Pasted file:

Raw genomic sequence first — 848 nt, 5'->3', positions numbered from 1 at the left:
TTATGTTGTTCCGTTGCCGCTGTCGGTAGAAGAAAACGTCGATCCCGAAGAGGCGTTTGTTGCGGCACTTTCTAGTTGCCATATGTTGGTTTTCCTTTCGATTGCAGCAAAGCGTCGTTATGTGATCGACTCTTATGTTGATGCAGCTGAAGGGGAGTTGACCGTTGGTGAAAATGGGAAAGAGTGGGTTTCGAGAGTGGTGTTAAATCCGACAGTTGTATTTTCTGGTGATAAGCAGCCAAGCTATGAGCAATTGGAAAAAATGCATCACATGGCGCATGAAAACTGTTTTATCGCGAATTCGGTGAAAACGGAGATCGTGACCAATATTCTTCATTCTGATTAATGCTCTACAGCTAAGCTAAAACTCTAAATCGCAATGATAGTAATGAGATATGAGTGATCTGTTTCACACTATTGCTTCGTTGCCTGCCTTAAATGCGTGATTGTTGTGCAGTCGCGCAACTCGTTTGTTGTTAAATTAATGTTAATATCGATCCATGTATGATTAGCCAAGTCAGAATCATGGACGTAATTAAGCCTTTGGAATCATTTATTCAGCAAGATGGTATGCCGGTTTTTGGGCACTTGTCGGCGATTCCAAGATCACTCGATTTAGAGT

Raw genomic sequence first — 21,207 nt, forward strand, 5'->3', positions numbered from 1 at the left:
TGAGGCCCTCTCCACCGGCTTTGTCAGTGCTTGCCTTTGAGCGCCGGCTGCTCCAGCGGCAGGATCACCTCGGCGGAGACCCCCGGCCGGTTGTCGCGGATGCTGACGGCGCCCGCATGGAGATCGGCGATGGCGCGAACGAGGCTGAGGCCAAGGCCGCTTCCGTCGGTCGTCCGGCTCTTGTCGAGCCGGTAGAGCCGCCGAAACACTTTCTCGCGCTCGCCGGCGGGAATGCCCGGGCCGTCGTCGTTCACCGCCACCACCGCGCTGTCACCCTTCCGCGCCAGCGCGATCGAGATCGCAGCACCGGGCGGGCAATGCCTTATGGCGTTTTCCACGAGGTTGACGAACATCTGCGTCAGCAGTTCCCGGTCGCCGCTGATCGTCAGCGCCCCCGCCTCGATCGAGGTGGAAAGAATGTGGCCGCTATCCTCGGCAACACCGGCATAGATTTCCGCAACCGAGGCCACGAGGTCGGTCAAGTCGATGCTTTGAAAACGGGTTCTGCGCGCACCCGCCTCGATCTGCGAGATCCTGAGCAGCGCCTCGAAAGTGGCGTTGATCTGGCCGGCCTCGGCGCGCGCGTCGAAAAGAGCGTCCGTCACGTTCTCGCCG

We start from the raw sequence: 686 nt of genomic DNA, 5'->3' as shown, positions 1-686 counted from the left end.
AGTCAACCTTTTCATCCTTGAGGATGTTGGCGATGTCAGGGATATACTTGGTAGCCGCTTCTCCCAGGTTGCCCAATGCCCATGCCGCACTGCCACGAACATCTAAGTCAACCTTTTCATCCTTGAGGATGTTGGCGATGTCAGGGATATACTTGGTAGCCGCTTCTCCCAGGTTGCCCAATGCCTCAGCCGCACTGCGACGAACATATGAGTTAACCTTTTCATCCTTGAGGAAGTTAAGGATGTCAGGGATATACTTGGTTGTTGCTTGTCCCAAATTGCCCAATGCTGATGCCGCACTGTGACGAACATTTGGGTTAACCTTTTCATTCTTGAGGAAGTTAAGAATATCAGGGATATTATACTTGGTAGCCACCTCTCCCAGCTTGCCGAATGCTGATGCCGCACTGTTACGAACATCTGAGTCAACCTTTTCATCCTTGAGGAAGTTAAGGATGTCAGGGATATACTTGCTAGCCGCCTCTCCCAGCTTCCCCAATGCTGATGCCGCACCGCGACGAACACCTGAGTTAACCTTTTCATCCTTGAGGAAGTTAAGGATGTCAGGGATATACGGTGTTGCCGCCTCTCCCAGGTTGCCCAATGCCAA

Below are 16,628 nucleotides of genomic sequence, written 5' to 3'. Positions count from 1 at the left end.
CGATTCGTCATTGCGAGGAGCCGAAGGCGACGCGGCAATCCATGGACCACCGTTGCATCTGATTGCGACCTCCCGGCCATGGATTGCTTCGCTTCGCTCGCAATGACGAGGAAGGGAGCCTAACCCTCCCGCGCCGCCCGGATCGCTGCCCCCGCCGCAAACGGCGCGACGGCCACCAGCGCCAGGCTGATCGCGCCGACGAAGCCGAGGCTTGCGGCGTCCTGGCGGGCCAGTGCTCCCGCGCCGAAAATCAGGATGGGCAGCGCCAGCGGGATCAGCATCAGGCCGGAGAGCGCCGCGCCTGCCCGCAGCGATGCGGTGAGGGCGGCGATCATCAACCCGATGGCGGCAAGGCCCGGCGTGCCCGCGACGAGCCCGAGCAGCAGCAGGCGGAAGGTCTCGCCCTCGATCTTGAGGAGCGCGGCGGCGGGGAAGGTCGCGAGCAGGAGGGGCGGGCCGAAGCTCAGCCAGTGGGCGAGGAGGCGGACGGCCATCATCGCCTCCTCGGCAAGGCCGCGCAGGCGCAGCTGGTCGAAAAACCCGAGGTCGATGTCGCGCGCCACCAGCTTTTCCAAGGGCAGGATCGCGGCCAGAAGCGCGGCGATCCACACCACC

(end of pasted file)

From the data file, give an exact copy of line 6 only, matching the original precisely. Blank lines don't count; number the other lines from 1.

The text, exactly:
AGTCAACCTTTTCATCCTTGAGGATGTTGGCGATGTCAGGGATATACTTGGTAGCCGCTTCTCCCAGGTTGCCCAATGCCCATGCCGCACTGCCACGAACATCTAAGTCAACCTTTTCATCCTTGAGGATGTTGGCGATGTCAGGGATATACTTGGTAGCCGCTTCTCCCAGGTTGCCCAATGCCTCAGCCGCACTGCGACGAACATATGAGTTAACCTTTTCATCCTTGAGGAAGTTAAGGATGTCAGGGATATACTTGGTTGTTGCTTGTCCCAAATTGCCCAATGCTGATGCCGCACTGTGACGAACATTTGGGTTAACCTTTTCATTCTTGAGGAAGTTAAGAATATCAGGGATATTATACTTGGTAGCCACCTCTCCCAGCTTGCCGAATGCTGATGCCGCACTGTTACGAACATCTGAGTCAACCTTTTCATCCTTGAGGAAGTTAAGGATGTCAGGGATATACTTGCTAGCCGCCTCTCCCAGCTTCCCCAATGCTGATGCCGCACCGCGACGAACACCTGAGTTAACCTTTTCATCCTTGAGGAAGTTAAGGATGTCAGGGATATACGGTGTTGCCGCCTCTCCCAGGTTGCCCAATGCCAA